Some Park City voters opt for machines over ‘anticlimactic’ mail-in ballots
November 8, 2016
Peter Flachsmann, a Promontory resident who grew up in West Germany, became a U.S. citizen in early 2016.
He wanted to participate in one of the great traditions of the United States on Tuesday: voting on Election Day. Flachsmann was part of a steady line of voters at the Marsac Building who opted to vote on touchscreen machines rather than voting through the mail.
"My first vote is definitely not going to be vote by mail," he said, adding, "It would be anticlimactic to throw it in a box."
He acknowledged voting through the mail would have been faster and he would consider doing so in later elections, but not the one on Tuesday.
"This, for me, is a historic vote, so to speak," Flachsmann said.
By midmorning on Election Day there was nearly a constant line outside the Park City Council chambers at the Marsac Building as voters waited. Some were dropping off ballots that they opted not to send through the mail, but others were there to vote on the touchscreen machines instead of participating in the mail-in system.
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Election Day was the first general election that Utah offered the mail-in option, something that was introduced in an effort to increase turnout by making voting more convenient. The touchscreen machines were made available at voting-assistance centers on Election Day at the Marsac Building, the Sheldon Richins Building, City Hall in Kamas and the Coalville City Hall.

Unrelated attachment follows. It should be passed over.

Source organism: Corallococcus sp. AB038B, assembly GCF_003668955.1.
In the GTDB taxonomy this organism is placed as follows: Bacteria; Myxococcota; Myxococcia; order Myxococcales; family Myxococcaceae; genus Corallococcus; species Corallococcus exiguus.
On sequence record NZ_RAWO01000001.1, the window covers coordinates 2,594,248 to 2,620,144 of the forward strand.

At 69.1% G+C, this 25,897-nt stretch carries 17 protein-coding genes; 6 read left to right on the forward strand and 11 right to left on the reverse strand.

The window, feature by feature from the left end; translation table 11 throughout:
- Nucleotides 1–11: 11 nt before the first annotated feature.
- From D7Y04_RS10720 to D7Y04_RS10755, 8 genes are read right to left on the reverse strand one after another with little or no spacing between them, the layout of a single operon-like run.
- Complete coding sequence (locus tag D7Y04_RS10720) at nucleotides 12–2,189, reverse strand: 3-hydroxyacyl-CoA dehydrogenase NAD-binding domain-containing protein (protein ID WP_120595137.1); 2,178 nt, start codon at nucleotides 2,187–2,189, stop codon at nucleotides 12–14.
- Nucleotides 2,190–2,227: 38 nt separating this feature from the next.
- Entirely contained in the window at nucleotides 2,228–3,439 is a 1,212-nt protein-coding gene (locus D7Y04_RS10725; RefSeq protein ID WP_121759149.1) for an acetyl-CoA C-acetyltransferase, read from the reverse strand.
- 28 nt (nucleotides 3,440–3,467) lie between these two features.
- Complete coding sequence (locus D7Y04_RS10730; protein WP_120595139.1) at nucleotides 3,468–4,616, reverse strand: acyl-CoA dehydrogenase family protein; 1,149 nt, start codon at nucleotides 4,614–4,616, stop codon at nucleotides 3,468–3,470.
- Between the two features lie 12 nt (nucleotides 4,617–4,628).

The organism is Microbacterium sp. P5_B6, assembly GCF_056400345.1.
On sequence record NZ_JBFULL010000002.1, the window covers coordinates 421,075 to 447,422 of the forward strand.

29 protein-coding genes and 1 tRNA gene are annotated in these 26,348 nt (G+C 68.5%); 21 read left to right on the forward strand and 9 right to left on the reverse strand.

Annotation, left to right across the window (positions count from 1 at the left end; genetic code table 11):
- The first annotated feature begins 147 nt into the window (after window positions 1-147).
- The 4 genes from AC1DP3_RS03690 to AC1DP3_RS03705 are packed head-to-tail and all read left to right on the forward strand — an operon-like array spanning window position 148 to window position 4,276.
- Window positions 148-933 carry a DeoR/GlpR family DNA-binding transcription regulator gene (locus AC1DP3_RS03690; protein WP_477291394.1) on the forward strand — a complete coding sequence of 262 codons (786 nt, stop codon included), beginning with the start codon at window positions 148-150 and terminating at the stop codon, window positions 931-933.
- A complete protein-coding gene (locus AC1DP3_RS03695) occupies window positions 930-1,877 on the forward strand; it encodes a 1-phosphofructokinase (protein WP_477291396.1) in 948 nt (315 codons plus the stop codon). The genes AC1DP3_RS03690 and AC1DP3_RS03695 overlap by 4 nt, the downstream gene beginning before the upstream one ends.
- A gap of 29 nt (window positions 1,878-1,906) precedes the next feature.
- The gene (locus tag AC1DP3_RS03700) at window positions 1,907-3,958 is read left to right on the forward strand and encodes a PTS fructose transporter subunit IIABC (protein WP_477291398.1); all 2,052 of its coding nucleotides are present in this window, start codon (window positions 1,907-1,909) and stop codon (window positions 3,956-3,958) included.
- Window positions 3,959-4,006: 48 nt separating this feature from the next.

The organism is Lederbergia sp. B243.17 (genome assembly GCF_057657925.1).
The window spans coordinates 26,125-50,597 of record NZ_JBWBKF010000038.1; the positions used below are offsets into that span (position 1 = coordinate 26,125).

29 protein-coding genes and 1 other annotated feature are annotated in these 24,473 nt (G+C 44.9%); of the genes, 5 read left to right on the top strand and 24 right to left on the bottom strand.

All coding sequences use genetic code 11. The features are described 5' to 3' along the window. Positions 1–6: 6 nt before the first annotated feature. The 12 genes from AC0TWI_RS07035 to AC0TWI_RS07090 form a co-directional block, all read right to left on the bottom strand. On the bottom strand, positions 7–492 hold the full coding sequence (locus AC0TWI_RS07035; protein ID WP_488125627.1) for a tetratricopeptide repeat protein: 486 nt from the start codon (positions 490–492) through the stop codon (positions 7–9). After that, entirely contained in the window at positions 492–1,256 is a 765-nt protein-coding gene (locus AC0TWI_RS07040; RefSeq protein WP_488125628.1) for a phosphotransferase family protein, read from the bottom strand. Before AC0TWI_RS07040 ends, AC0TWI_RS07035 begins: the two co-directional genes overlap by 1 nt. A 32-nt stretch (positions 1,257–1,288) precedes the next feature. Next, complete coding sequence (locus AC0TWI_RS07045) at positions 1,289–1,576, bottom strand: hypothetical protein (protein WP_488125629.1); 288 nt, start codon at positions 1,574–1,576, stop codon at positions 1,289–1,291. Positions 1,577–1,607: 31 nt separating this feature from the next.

People who voted on a touchscreen machine were asked if they were surrendering the ballot they received in the mail and were required to show a government-issued photo identification before they were allowed to use a machine.
The Summit County Clerk's Office cautioned prior to Election Day the lines for touchscreen machines on Tuesday could be longer than usual since there were fewer voting locations this year in the county as a result of the availability of mail-in balloting.
Poll workers at the Marsac Building said 247 people voted on touchscreen machines by 11 a.m. The line of voters appeared to consistently move toward the door of the City Council chambers, where the poll workers checked in voters and motioned them toward the touchscreen machines. At about 10 a.m., there were approximately 20 people in line waiting for a touchscreen machine. Poll workers loudly said 'Next' as voters entered the room.
Helen Strachan, one of the poll workers, said some of the people voting on the touchscreen machines received mail-in ballots but wanted to vote in person instead. Others told the poll workers they did not receive a ballot in the mail, she said. Some of the voters said they made an error as they filled out the mail-in ballot and went to the Marsac Building to surrender the ballot and vote on a touchscreen machine, Strachan said.
"Some people just like to go in and vote on Election Day," she said about others.
Kellie Robinson, the chief deputy county clerk, said the office did not have a midday count of the number of people who opted to vote on touchscreen machines. Early on Tuesday, she said, upward of half of the people at the polling station at the Marsac Building indicated they wanted to vote on the touchscreen machines. The others were there to vote as a result of issues with the mail-in balloting, such as those who said they did not receive a ballot in the mail.
Marc Friedman, an Old Town resident who voted on a touchscreen machine at the Marsac Building, wondered whether there would be a chance in future elections to vote in person like he did on Tuesday since mail-in voting has expanded.
"I actually physically have the opportunity to vote. It may be a thing of the past," he said, adding, "This may be the last time we have the opportunity to do this."